Oh look, the adorable little troll has an adorable little friend.
Interesting, isn't it, how their responses are never more than five minutes apart, and this paulroy person apparently does not know how to spell the name of his own hometown...
Today I will: Eat food, not poison. Plan for success, not settle for failure. Live my real life, not a virtual one. Move and grow, not sit and die.
My Primal Journal
Read more: Is Rice Unhealthy? | Mark's Daily Apple
all he says is its not as bad as some other things, not that its good
he also says that you shouldn't beat yourself up over eating some. which means you shouldn't beat people up over eating something that is essentially neautral.
again, just because low carb is working for you now, doesn't mean that it works for everyone and doesn't mean it will work for you a year from now. trust me on that one. i know from experience.
i love how you make assumptions about what i did and didn't do. i didn't do low carb wrong. in fact i was hardcore low carb for nearly a year until i bonked. when you work out with bigboy weights, do lots of mountain biking, hiking, play sports, box, kayak, run sprints, etc, you need some extra carbs in your diet. i'm sure that if i came in here 50lbs overweight, and was sedentary, then low carb would be perfect for me. or if i wasn't that active. it worked for a while, and then it didn't.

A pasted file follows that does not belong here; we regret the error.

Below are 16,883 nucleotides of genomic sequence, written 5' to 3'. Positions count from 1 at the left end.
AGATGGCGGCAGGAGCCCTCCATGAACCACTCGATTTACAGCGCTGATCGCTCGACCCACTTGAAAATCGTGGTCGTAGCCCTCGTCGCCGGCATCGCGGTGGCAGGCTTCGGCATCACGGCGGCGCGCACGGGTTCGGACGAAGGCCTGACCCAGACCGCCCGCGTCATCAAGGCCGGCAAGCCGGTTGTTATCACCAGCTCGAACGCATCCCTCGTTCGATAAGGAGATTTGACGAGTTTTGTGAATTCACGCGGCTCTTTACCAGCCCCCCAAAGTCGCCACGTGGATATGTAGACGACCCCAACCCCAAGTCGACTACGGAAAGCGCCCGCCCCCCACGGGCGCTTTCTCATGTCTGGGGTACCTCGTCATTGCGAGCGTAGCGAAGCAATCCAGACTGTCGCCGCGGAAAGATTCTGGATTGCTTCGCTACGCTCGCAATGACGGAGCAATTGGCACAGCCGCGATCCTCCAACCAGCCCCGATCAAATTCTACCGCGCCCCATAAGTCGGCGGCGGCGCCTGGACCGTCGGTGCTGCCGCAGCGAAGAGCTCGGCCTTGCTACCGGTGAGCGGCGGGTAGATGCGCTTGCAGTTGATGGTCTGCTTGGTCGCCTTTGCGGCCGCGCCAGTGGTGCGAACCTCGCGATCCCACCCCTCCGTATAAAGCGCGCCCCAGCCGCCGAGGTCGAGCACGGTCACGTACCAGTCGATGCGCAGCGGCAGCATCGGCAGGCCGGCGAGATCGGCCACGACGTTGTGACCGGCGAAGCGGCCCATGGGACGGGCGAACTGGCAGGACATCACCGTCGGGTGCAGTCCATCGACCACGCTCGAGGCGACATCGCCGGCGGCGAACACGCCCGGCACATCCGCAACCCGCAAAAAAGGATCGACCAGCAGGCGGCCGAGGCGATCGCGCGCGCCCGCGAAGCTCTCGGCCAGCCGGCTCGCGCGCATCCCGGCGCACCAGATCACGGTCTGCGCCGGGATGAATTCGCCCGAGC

Okay. I had to dig to the back of a bottom cabinet to find it but I have here a bag of generic white rice.
serving size: 1/4 cup uncooked (makes ~ 3/4 cup cooked)
Fat: 0 grams
Protein: 3 grams
Carbs: 35 grams
Going by Mark's Carb Curve:
0-50 gms carb: probable ketosis. It fits if you keep it to one serving as described above.
If you double the serving size (so 70 grams of carbs), it fits into the next part of the curve. 50-100 gms of carb that is described as the "weight loss sweet spot."
So as far as carb amounts, white rice fits into the parameters for weight loss - if you very much watch the rest of your carb intake for the day.
It's not nutritionally great, so for people who have to eat calorically low, it's kind of a waste of calories when 150-300 calories of brightly colored veggies and certainly 150-300 calories of healthily raised meat or wild fish would nourish you more.
No matter the rationale, it's a grain.
So, in response to the original question... There are a lot of people here who know a ton about nutrition. There are a lot of people here who blindly follow the health guru of the month. There are a lot of people somewhere on that continuum. So, I guess some are and some aren't.
As for abrasive know it alls, this was addressed in a management class I took. They can often be fonts of info. Just sift through the bullshit and ego.